Electronic Health Records

Policy & Regulation News

Are healthcare surveys really capturing patient experience?

By [email protected]

We can learn so much by listening. The post-hospital visit survey (HCAHPS) is an important tool for patients to efficiently report on their experience in the facility. But what about all those interactions within that experience and those that also led to that same experience? It has as much to do with patient confidence as it does with patient satisfaction in the continuum of this experience.

The national dialogue has recently turned to patient experience of healthcare amidst the changes taken place as a result of federal and state health IT initiatives (e.g., the meaningful use of certified EHR technology in the EHR Incentive Programs). Despite the influx of technology into the clinic, the patient experience is first and foremost defined by personal interactions between patients, physicians, and the clinic staff.

There is plenty of frustration with the medical credentialing process for physicians. From the details to the sustained diligence, if there were ever an invitation for automation for this aspect of the healthcare experience, it’s been in the mail for some time from clinic staff. But these relationships are important as they often represent a starting point for patients seeking care and an effective use of their insurance coverage.

An educated staff that understands both its role in being receptive to this conversation from a patient and how they can encourage an interaction with the patient makes these interactions meaningful within the patient experience.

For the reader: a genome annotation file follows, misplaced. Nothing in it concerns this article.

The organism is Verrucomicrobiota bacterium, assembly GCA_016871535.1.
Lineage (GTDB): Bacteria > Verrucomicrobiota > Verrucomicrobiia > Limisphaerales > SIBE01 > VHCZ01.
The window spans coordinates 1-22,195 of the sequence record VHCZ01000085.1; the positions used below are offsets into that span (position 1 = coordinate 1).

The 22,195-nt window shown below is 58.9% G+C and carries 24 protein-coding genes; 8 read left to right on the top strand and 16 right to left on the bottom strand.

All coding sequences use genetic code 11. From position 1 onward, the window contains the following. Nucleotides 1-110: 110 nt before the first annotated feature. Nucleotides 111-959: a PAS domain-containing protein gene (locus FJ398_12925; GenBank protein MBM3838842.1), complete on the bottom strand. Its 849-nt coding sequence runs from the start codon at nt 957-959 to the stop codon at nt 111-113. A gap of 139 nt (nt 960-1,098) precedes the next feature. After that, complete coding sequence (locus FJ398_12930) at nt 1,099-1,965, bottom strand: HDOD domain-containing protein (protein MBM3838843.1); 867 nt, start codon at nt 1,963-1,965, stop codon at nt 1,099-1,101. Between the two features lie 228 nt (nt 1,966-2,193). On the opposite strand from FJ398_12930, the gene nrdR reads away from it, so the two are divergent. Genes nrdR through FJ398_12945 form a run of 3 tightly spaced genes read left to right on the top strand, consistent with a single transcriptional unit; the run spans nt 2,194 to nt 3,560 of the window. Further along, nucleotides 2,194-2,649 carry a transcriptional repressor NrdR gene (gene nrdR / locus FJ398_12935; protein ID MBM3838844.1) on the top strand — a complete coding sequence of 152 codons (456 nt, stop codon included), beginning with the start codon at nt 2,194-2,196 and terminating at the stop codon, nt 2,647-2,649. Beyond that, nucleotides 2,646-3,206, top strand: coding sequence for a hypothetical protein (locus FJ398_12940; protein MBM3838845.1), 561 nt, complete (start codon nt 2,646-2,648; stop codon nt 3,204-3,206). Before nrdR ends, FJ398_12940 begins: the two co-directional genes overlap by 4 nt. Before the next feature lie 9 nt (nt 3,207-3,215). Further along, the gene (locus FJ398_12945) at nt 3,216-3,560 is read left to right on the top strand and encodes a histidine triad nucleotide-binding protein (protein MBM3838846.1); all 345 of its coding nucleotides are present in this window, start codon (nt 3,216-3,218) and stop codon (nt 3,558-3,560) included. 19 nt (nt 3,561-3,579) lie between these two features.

Positioning the clinic within a conversation among people in the community is as important as it is on the insurance panels. Patients have their own criteria for credentialing physicians, and some of the unfortunate outcomes are those comments about their experience appear on third-party review sites. The interactions throughout the entire patient experience have always been important but too often overlooked in lieu of the portion spent only with the physician. While there is no question about the certain value of the patient-physician interaction, the perceived value from a survey point-of-view may include much more for the patient.

While the survey of the patient experience is an important source of data within the clinic, it’s just as important to recognize the importance of being present in the moment. The free flow of information within social media platforms is an extension of a longstanding reality that people will talk. Whether it be about their patient experience or the quality of their lunch, the survey of the experience is happening right here and right now.

As we continue to evolve in the accessibility and sharing of personal health information, it’s critical to be aware of the free flow of the patient experience as well. One can always wait in the clinic for the historical data of the experience from the patient survey. But the more important question to ask is: “How are we leveraging all of these relationships and interactions in the moment with the patient?

 

Robert Green is the author of Community Healthcare: Finding a Common Ground with New Expectations in Healthcare. Through his physician client relationships, Bob has gained substantial insight regarding the daily challenges that medical professionals and their staffs face, such as regulatory issues, financial management, and clinical collaboration through the use of health IT. His process of making both interpersonal and purposeful connections within the organization results in improved employee performance and confidence and enhanced client experience.

 

 
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